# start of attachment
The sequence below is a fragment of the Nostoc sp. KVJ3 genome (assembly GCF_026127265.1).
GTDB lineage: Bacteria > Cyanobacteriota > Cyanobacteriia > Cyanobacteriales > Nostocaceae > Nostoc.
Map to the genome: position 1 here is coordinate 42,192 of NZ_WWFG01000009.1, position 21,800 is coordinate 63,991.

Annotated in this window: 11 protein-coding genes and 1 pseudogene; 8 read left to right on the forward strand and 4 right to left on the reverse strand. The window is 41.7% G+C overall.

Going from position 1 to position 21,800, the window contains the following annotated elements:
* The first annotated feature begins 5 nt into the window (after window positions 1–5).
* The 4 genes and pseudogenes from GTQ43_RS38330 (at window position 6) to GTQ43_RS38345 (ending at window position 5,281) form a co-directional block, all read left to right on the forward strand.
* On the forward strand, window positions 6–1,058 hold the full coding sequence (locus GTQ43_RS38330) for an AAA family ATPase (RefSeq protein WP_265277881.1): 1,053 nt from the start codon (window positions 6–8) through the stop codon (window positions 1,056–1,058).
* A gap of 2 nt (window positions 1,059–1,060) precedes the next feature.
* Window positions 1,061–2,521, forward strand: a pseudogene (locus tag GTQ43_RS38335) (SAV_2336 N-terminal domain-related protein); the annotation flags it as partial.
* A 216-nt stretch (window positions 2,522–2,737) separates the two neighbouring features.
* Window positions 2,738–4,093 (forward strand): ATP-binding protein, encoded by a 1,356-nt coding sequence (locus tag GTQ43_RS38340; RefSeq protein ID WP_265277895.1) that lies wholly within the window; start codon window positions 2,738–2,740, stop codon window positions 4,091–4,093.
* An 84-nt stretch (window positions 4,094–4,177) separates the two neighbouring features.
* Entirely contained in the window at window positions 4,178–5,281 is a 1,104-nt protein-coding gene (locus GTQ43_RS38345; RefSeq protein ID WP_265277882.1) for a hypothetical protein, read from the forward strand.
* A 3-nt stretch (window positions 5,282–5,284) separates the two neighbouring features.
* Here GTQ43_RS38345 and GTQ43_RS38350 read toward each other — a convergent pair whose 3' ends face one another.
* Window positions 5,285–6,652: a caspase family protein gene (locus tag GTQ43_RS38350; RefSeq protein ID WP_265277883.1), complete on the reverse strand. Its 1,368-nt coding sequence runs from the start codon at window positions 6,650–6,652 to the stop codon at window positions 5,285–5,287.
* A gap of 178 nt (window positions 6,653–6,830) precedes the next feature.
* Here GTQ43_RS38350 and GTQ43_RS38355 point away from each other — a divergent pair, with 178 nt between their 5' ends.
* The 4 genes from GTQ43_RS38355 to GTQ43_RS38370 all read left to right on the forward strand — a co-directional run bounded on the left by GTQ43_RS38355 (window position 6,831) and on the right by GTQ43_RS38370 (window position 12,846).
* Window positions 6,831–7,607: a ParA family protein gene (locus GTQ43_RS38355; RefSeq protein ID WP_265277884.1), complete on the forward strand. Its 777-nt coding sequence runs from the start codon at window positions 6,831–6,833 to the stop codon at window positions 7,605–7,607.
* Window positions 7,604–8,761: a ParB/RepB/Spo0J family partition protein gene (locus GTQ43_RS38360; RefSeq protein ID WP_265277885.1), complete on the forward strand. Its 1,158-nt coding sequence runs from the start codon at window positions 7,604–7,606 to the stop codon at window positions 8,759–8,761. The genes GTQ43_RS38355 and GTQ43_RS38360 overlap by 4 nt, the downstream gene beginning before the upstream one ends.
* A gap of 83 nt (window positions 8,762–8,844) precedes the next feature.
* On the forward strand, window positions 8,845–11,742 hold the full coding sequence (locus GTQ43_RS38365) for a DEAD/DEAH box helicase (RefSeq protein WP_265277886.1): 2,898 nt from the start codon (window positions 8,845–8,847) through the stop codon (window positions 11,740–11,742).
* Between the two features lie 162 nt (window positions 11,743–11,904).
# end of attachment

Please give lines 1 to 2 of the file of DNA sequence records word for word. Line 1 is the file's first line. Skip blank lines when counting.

The sequence below is a fragment of the Nostoc sp. KVJ3 genome (assembly GCF_026127265.1).
GTDB lineage: Bacteria > Cyanobacteriota > Cyanobacteriia > Cyanobacteriales > Nostocaceae > Nostoc.